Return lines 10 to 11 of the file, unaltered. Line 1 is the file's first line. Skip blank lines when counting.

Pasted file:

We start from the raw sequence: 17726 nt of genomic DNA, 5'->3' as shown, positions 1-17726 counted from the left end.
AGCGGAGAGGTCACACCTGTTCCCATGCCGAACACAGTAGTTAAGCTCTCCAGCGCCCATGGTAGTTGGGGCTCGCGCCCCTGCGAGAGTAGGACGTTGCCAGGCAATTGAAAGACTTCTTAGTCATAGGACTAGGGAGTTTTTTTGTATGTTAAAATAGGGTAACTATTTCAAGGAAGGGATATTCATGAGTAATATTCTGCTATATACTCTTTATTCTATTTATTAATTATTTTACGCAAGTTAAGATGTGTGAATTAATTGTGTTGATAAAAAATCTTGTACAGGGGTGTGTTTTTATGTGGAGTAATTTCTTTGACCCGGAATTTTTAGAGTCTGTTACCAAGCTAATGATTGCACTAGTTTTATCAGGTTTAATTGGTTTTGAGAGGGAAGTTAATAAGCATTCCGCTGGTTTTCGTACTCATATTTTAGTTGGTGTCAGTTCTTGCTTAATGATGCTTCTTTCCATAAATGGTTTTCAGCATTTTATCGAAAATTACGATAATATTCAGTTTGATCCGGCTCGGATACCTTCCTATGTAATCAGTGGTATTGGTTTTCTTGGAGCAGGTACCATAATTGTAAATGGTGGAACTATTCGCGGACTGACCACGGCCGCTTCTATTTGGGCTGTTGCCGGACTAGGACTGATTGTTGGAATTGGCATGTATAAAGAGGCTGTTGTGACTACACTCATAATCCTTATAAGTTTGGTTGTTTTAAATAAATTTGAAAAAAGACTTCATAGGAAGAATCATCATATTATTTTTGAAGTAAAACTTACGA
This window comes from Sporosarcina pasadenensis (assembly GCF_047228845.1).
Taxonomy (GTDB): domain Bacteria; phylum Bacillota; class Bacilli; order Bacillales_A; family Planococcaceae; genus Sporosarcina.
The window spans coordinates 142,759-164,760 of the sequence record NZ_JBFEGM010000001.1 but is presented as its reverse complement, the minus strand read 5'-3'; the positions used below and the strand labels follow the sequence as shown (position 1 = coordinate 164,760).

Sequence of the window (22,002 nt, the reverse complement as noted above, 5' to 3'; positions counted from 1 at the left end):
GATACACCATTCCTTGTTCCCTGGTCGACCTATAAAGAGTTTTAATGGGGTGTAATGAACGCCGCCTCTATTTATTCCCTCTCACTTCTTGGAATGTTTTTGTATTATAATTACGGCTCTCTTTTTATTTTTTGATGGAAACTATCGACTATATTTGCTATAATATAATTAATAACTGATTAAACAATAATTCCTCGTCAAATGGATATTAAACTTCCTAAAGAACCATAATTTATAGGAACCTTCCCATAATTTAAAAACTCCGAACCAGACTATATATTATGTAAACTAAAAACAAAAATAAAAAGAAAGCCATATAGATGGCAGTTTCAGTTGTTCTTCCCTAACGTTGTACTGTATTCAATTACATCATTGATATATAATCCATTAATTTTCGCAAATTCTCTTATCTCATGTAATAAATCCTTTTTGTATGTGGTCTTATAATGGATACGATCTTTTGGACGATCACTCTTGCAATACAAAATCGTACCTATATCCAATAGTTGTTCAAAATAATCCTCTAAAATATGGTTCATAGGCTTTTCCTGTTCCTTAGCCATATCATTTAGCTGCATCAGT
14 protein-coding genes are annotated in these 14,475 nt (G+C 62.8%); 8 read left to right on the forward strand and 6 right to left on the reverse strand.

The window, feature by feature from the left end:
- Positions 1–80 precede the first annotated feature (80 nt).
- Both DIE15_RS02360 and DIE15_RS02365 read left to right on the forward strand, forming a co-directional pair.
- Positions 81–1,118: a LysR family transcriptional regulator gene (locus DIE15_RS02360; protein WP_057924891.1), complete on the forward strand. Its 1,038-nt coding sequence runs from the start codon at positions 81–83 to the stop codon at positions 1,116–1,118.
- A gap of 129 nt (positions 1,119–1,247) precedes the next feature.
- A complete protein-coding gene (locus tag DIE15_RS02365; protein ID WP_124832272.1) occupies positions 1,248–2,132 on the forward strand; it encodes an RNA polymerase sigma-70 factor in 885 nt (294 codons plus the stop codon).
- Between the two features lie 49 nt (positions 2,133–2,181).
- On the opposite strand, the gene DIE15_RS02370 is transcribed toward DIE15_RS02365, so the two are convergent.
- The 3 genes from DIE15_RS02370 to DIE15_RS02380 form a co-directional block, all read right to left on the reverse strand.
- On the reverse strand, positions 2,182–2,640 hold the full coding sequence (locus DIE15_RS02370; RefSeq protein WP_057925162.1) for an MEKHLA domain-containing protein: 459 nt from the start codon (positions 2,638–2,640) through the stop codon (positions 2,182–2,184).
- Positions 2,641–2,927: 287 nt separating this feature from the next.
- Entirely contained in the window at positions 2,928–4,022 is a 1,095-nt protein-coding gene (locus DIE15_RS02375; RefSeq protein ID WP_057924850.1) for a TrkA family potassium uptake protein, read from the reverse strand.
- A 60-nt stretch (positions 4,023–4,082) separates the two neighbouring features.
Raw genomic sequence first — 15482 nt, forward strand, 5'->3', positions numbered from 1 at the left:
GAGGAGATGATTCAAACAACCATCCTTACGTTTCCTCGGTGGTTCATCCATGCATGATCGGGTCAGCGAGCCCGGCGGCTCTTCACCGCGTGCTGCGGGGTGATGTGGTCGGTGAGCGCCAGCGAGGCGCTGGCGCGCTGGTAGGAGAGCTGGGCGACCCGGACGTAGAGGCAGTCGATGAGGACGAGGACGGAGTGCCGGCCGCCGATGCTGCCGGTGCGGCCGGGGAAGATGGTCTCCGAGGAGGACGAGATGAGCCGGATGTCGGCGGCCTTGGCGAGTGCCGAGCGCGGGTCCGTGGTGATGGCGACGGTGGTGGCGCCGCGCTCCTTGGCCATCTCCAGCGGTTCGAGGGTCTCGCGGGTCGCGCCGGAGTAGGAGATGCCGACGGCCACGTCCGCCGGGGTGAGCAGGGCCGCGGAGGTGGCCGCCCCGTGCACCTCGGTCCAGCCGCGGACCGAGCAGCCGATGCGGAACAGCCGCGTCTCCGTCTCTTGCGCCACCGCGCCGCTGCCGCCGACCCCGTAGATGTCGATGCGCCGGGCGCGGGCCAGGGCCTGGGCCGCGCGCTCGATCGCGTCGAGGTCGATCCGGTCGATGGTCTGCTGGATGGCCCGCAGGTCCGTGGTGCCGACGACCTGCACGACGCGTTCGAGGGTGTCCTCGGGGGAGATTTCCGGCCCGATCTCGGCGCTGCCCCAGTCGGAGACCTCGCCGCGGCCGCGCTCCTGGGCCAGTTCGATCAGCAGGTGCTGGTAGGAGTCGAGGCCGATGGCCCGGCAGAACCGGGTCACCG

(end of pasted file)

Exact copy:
- Positions 1–80 precede the first annotated feature (80 nt).
- Both DIE15_RS02360 and DIE15_RS02365 read left to right on the forward strand, forming a co-directional pair.